Before the Slovak presidential elections last March, the website Zem a Vek published an edited picture featuring Zuzana Čaputová, later elected the country’s president, with a hooked nose and bigger lips, clearly an attempt to make her look more Jewish, as stereotypes go. The picture was taken from the DennikN, a Slovak news portal, and shamelessly photo-shopped to produce the desired effect.
Such content brings Zem a Vek, a Slovak misinformation website, hefty revenue. Sofian, the company that runs Zem a Vek (meaning “Earth and Age” in Slovak), had sales revenues of more than €430,000 in 2018. That is more than sufficient for Tibor Eliot Rostas, Sofian’s owner, to live a comfortable life in a country where people bring on average €1,000 home every month. A former producer of a television children’s show, Rostas made Zem a Vek the largest misinformation player by revenue in Slovakia.
But competition is growing. Some 57% of the websites analyzed in the report “Snake Oil Spills Onto the Web” were created between 2013 and 2016. “The Slovak misinformation and disinformation website scene appears to be run by multiple independent entities using various business models to sustain operation,” Jozef Michal Mintal, the report’s author, wrote.
The report, which distills findings of research and investigations that dredged up data about ownership and financial resources of misinformation websites, identified four key sources of revenue that keep these platforms afloat: tax designations (money contributed by Slovak citizens from their tax liability, as allowed by law), sales of goods and services (including books, dietary supplements and mugs, among many things), crowdfunding and advertising.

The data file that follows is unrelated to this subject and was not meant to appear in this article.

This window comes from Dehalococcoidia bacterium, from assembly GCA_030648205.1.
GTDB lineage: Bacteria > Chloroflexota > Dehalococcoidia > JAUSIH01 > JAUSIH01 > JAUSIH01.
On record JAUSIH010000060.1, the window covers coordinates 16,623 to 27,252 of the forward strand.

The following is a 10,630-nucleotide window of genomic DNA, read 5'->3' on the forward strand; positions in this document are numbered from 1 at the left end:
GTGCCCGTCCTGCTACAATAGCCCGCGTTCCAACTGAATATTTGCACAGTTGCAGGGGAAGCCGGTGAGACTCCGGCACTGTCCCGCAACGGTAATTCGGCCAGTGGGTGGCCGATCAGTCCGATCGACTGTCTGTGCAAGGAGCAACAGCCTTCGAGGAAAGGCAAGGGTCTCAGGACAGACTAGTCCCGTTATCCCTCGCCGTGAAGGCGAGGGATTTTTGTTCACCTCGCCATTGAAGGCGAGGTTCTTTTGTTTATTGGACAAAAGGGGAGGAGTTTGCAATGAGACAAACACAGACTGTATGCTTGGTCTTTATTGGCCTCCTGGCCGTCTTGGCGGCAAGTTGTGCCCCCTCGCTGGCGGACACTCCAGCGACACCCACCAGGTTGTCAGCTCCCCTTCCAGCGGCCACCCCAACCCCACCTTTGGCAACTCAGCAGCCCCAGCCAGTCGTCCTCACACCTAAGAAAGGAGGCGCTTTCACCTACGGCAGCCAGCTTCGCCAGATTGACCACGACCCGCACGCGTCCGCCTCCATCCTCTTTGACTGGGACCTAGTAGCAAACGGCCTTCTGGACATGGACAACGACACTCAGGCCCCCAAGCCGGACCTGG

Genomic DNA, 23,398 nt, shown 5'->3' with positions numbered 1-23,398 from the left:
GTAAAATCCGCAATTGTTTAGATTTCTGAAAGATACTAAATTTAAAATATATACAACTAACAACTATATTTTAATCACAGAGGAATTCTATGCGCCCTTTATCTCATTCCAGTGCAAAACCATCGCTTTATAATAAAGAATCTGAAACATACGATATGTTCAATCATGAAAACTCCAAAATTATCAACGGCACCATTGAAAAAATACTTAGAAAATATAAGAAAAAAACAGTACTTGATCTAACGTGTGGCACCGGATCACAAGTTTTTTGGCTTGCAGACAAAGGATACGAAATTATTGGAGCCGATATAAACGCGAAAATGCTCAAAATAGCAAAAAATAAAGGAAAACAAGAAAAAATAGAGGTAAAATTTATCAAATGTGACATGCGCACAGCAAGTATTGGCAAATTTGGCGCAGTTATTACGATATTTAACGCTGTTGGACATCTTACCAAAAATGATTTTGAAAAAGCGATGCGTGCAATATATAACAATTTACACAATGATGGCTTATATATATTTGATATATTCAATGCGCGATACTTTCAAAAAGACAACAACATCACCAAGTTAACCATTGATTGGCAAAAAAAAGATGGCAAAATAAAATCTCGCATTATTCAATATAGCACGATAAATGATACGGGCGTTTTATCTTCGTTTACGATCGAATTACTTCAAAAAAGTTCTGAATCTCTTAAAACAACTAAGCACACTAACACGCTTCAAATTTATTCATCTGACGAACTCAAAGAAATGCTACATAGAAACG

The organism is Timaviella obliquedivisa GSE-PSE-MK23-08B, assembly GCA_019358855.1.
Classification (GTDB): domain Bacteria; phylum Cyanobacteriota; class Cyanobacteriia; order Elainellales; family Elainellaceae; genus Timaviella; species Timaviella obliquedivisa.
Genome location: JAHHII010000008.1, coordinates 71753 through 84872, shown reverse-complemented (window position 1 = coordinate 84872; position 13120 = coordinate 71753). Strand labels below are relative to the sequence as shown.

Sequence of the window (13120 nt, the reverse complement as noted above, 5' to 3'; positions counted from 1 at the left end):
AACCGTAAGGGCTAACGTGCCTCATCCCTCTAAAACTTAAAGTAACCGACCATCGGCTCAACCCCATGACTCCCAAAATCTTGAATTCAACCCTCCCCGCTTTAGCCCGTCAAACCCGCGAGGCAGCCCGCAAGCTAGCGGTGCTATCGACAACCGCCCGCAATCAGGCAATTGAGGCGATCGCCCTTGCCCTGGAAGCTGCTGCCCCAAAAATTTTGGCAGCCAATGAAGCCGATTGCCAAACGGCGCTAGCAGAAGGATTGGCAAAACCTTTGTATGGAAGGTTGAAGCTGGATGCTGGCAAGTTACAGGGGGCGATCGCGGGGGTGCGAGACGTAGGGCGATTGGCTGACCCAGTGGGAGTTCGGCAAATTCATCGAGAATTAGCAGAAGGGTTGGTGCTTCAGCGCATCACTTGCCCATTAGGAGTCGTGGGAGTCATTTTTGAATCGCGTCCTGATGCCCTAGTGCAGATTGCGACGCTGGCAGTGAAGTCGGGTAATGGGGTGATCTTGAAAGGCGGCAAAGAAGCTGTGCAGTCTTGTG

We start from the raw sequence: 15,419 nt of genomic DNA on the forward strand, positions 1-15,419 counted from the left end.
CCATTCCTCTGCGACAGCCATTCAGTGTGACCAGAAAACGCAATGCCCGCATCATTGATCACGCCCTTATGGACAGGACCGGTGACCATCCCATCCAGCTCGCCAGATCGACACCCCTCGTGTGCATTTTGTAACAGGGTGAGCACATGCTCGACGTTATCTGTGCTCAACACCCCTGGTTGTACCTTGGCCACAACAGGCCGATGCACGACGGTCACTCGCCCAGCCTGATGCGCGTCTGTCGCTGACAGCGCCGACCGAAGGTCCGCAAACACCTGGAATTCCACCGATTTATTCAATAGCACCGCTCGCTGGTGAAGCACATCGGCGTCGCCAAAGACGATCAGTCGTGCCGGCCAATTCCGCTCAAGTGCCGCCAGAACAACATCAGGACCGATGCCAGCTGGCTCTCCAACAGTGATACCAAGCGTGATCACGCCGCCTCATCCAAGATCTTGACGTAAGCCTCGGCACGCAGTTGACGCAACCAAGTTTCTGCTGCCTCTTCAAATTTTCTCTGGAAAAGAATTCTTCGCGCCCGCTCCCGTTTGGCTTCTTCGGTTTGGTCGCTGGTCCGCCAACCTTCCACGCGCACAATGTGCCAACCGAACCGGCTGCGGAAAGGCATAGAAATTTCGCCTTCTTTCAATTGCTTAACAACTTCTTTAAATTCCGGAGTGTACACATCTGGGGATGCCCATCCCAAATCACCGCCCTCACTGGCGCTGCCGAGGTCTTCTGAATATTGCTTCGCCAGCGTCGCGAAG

Of all these sources of revenue, advertising and e-commerce seem to sustain most of the country’s bogus sites. Some 77% of the 49 websites analyzed in the study either display ads or sell goods and services. Slobodny Vysielac, a news-focused website, is the most successful when it comes to crowdfunding, generating roughly €100,000 a year from people’s donations.
Slovak misinformation websites are not terribly transparent when it comes to their finances and owners. But it is health and lifestyle websites with an unclear or concealed background that are in the highest numbers, wrote Mintal who found six categories of misinformation platforms: health and lifestyle, ideological or supporting a cause, news-focused, Christianity-related, paranormal and blogs.